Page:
Adventures with EPROMs

Reading Fluke 8842A EPROMs

In December I received a strange request from Franci, S57FK. He had a sick Fluke 8842A digital multimeter with a bad processor and was in desperate need of some EPROM images. He noticed that I had an identical Fluke sitting on my bench and was hoping that I could read the contents of the EPROMs inside my unit and send them to him so that he could get his meter running again.

I said sure, but I had a problem – I didn’t own an EPROM programmer.

Well, I had been looking for an excuse to buy one for a while, so I went on eBay and bought one of the cheapest EPROM programmers I could find (for $15).

The programmer, which is a Willem clone, arrived some weeks later:
Reading Fluke 8842A EPROMs

As an aside, the Fluke 8842A uses a weird Z80 processor with stacked external EPROM storage (I think EMSL has shown pictures of these in the past):
Reading Fluke 8842A EPROMs

Weird.

The next problem I ran into was that the “old” (circa 2004) Windows XP laptop I use in the lab didn’t have a parallel port, so I had to find a way to run the klunky old Willem software on my new desktop PC, which runs Windows 7 64-bit (but surprisingly does have a parallel port). The Willem software is written for Windows XP and won’t run on Windows 7, at least not the 64-bit version.

Thanks to this tutorial I was able to replace the io.dll that comes with the Willem software with a new one that works with Windows 7 64-bit. I was shocked at how easy this was (and that it worked at all), but 10 minutes later I was able to launch the Willem software without errors:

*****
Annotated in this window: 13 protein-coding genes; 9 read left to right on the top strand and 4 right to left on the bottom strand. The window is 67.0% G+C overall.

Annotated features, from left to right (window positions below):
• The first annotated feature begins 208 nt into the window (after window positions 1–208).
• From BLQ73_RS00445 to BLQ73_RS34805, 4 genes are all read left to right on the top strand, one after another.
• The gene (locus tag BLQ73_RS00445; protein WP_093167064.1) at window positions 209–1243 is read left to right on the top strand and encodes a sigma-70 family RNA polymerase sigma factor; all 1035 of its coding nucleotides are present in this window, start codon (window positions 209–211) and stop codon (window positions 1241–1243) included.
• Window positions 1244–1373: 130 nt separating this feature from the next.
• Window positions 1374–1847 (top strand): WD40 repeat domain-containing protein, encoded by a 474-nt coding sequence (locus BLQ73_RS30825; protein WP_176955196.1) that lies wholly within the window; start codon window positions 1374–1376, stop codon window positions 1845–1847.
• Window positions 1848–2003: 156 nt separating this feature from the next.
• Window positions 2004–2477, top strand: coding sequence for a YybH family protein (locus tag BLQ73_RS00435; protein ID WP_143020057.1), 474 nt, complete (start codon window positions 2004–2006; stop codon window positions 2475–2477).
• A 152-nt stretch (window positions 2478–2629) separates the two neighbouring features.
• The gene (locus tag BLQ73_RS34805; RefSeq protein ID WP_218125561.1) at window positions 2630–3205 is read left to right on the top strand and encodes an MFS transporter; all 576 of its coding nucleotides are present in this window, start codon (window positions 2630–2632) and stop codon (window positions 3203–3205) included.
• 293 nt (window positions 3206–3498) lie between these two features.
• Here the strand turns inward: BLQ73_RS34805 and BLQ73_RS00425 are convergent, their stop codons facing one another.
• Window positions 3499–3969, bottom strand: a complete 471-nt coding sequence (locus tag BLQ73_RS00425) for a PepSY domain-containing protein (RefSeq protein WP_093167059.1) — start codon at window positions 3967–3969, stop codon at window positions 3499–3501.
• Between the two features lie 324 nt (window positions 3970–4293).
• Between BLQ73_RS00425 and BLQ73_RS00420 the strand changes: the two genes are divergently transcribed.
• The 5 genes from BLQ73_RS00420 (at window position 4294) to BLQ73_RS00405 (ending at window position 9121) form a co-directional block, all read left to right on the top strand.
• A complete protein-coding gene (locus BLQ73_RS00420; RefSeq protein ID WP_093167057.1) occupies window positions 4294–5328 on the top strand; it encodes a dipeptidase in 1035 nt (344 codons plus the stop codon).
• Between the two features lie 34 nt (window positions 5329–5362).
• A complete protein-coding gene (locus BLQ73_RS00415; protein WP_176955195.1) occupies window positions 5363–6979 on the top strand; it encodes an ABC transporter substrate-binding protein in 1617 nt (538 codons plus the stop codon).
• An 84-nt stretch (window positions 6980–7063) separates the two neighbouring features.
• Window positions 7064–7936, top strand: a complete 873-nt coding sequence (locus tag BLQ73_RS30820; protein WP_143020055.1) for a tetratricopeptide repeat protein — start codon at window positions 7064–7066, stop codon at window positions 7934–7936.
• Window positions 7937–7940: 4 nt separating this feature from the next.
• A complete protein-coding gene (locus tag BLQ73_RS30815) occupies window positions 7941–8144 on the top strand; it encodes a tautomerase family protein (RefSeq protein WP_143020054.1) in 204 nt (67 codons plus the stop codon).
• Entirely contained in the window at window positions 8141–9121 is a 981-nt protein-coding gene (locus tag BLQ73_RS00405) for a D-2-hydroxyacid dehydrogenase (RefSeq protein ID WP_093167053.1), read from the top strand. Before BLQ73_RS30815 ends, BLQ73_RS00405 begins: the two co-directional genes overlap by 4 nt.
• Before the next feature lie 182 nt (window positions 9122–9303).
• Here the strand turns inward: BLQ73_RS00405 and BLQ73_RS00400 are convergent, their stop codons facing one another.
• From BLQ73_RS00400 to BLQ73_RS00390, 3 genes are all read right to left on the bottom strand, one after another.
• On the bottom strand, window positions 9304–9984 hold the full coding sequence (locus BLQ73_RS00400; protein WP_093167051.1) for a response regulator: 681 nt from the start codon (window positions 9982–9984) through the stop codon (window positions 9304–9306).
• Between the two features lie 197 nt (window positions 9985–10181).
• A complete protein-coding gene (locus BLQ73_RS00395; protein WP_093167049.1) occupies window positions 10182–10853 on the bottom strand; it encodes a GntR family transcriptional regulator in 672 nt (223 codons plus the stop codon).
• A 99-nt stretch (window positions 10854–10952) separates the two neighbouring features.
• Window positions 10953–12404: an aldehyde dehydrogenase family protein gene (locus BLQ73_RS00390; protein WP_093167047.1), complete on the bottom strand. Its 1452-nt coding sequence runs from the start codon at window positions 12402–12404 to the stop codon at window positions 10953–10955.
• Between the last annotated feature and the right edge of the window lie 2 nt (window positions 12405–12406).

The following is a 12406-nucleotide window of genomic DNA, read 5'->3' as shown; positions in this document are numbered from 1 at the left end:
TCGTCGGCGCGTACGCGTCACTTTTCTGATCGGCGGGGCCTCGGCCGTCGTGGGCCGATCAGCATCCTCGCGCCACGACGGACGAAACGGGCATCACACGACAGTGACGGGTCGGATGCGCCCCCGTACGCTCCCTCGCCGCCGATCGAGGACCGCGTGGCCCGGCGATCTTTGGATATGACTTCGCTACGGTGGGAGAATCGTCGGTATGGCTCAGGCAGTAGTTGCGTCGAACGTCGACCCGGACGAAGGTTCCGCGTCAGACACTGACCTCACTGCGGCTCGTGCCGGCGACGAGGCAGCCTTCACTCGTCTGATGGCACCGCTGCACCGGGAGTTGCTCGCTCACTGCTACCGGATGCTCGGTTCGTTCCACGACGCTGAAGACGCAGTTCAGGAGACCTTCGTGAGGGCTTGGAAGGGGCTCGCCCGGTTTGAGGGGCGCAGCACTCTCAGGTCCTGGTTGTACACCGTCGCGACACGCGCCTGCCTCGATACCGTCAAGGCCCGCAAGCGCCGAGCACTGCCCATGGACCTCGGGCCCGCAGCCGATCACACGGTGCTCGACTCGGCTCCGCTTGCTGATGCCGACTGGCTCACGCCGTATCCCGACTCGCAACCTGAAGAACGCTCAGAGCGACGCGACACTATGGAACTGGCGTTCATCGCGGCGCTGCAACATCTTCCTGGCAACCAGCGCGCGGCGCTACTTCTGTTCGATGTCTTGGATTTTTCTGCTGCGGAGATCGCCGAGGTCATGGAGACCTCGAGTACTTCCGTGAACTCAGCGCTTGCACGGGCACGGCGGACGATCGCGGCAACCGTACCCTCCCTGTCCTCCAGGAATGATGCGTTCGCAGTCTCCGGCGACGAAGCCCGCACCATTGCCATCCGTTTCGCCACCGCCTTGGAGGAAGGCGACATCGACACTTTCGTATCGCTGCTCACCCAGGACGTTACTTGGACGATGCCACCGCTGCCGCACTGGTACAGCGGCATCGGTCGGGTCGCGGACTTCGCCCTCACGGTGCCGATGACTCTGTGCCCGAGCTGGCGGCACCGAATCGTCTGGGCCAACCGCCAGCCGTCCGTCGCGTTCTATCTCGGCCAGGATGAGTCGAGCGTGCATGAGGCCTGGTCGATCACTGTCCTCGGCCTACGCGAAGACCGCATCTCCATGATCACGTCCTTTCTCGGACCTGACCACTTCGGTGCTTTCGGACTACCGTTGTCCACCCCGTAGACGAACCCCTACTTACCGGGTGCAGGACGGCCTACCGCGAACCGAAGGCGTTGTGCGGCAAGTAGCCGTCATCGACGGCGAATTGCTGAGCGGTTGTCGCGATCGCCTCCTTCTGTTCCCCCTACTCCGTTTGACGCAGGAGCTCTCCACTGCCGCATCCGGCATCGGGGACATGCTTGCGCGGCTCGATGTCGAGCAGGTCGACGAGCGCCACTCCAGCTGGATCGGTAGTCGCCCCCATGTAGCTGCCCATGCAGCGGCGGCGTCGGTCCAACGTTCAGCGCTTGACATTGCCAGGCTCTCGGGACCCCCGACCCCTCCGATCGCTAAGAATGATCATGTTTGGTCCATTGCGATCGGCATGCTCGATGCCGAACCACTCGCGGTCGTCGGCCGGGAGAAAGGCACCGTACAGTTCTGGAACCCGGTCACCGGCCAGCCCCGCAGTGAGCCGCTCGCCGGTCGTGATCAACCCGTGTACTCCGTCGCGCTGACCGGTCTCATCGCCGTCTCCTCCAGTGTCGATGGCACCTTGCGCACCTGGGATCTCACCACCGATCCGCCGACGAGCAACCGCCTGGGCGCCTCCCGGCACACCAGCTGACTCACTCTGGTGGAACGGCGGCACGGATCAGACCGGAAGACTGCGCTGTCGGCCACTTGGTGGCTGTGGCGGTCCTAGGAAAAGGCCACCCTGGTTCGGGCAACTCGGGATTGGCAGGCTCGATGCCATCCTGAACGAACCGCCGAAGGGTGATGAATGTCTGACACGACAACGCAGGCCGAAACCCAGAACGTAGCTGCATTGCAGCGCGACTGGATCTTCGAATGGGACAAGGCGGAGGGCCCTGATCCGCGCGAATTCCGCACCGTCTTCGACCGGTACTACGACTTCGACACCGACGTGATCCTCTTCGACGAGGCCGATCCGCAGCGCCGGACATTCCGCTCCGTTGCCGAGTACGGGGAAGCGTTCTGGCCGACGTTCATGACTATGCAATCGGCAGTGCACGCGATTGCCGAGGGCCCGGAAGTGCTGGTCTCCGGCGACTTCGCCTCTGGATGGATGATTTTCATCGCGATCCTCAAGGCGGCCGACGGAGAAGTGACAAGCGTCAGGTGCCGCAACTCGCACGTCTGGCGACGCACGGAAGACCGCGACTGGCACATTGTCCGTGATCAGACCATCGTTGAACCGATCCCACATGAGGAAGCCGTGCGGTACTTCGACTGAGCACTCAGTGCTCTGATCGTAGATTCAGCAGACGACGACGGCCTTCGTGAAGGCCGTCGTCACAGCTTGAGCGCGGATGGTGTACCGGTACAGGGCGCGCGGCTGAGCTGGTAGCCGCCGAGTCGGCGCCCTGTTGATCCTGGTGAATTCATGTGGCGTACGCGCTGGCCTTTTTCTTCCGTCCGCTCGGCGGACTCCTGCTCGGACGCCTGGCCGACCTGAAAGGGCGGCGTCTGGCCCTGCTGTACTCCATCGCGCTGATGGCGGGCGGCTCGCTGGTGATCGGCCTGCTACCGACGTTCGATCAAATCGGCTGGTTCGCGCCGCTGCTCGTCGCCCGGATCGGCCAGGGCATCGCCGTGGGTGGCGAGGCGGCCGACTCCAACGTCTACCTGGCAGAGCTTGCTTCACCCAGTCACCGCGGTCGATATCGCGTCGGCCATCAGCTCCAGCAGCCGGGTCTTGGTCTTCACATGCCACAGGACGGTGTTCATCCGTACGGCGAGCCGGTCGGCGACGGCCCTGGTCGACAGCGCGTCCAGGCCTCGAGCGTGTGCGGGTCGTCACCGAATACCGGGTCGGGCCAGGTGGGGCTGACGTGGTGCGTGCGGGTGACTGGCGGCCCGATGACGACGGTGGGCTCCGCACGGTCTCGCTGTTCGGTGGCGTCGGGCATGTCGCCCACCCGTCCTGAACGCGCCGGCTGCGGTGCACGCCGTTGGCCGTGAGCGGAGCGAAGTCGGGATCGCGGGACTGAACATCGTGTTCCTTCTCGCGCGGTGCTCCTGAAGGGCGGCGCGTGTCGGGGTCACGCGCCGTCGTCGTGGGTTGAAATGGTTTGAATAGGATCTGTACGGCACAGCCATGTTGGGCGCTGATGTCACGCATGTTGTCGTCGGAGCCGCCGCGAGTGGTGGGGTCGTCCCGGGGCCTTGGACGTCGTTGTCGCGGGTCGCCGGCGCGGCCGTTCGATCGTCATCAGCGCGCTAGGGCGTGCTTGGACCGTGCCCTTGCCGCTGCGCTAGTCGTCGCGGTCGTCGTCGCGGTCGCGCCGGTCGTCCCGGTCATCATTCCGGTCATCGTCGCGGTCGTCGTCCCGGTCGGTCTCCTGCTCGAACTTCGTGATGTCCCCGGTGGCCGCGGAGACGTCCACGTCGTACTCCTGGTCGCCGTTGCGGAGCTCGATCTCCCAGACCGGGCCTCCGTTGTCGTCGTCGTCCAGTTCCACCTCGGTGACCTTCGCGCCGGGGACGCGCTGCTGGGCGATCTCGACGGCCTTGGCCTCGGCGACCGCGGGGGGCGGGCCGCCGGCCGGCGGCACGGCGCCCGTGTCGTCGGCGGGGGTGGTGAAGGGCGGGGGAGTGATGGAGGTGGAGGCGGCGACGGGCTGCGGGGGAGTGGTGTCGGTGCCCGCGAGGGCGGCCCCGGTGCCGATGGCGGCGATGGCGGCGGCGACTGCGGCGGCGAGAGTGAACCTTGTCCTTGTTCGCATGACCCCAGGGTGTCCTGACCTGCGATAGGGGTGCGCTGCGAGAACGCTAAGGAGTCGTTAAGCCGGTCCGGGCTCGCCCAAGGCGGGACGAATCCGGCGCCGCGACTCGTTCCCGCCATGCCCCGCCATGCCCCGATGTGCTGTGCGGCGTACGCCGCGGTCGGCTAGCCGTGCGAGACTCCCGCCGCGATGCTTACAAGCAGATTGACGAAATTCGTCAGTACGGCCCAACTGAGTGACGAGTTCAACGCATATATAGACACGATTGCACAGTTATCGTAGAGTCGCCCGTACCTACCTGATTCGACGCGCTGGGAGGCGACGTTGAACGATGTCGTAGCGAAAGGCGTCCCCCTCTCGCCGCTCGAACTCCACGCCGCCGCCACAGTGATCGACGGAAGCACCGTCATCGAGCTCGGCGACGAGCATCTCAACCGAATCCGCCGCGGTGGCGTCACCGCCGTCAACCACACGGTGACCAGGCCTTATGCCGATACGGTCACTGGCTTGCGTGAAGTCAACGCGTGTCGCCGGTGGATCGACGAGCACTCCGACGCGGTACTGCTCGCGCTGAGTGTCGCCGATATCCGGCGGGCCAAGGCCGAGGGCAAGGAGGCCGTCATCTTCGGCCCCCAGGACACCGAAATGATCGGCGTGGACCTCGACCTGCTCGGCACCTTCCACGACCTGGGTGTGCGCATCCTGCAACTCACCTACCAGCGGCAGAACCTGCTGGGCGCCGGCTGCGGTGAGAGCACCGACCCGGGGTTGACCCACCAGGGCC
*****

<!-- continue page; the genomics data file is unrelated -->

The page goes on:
Willem Software

Actually reading the EPROMs was pretty simple:

  1. Remove EPROMs U202B and U222 from the Fluke 8842A (U222 required some work to dig it out, it’s located under the AC line EMI suppressor)
  2. Connect Willem programmer to PC (parallel and USB ports) and launch EPROM50 software.
  3. Select EPROM type through the Device menu (2732 in this case)
  4. Adjust the DIP switch and jumper settings on the programmer to match the diagrams in the software.  I had to move one jumper from the factory position and change a few of the DIP switches.
  5. Insert one EPROM at a time into the ZIF socket on the programmer, following the diagram shown in the software to align the chip.
  6. Click the Read Chip button (the one with the green arrow) and specify a file, click OK.

It is probably a good idea to look at the contents of the resulting BIN files to make sure they aren’t all zeroes (that happened to me once) and contain something that looks like valid data.  You’ll need a hex editor for this. I used HxD.

I sent the files to Franci, and he was able to get his meter working again. Success!

Note: If you came here looking for EPROM images for the Fluke 8842A, I added them to the Test Equipment page on the wiki.

I was a little bit nervous to put everything back together again, fearing that I might have accidentally ‘zapped’ one of the EPROMs while I was learning how to use the programmer. Fortunately, the meter still works just fine:

Fluke 8842A

Whew!

9 thoughts on “Adventures with EPROMs”